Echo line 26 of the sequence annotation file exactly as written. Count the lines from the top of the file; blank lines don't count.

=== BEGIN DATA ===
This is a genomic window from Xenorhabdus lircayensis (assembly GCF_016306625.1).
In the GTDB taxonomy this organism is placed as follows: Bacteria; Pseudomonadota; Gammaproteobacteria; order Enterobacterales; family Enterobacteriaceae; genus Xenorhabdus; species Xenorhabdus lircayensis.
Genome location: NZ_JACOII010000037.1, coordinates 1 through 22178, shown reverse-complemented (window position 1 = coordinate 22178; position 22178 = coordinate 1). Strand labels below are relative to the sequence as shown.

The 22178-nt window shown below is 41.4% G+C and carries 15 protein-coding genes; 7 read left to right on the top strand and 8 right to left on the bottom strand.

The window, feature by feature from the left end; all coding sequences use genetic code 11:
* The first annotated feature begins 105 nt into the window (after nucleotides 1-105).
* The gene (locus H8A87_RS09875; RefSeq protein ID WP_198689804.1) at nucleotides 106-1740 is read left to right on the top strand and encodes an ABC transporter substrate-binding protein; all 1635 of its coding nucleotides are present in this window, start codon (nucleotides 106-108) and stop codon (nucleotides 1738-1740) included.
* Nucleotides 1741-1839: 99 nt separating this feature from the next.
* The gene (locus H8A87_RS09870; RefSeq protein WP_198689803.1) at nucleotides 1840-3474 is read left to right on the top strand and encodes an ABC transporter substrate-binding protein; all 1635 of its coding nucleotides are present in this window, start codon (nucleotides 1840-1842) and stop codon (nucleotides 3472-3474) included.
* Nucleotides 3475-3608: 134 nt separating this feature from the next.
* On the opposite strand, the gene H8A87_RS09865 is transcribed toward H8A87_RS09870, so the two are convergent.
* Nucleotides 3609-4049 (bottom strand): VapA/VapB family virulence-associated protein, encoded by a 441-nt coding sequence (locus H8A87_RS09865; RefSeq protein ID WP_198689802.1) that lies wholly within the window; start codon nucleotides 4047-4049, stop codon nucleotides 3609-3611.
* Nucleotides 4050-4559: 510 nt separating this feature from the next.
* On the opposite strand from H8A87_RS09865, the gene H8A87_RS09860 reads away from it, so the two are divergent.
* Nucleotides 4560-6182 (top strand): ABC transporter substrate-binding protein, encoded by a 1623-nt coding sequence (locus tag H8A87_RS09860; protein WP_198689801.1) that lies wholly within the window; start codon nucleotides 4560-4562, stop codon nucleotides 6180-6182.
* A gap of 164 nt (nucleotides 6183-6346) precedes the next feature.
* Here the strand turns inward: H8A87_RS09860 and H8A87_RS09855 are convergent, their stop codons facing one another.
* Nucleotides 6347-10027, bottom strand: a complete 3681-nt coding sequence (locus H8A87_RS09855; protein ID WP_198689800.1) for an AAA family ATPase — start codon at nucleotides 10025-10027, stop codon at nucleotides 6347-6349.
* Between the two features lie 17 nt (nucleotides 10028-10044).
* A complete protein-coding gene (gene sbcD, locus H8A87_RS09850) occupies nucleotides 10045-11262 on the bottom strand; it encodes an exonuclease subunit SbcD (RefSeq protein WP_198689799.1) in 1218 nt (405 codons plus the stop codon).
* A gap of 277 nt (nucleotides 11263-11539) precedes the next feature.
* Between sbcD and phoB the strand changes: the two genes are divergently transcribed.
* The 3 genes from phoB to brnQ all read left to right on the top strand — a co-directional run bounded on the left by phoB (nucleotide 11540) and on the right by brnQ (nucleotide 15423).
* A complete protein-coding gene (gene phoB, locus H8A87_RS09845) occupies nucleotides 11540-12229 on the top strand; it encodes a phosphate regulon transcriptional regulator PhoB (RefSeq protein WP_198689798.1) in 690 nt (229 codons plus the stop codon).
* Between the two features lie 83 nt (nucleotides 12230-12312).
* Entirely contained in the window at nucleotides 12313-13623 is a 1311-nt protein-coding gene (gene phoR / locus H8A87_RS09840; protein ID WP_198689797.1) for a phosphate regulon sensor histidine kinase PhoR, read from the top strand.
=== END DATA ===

* Entirely contained in the window at nucleotides 12313-13623 is a 1311-nt protein-coding gene (gene phoR / locus H8A87_RS09840; protein ID WP_198689797.1) for a phosphate regulon sensor histidine kinase PhoR, read from the top strand.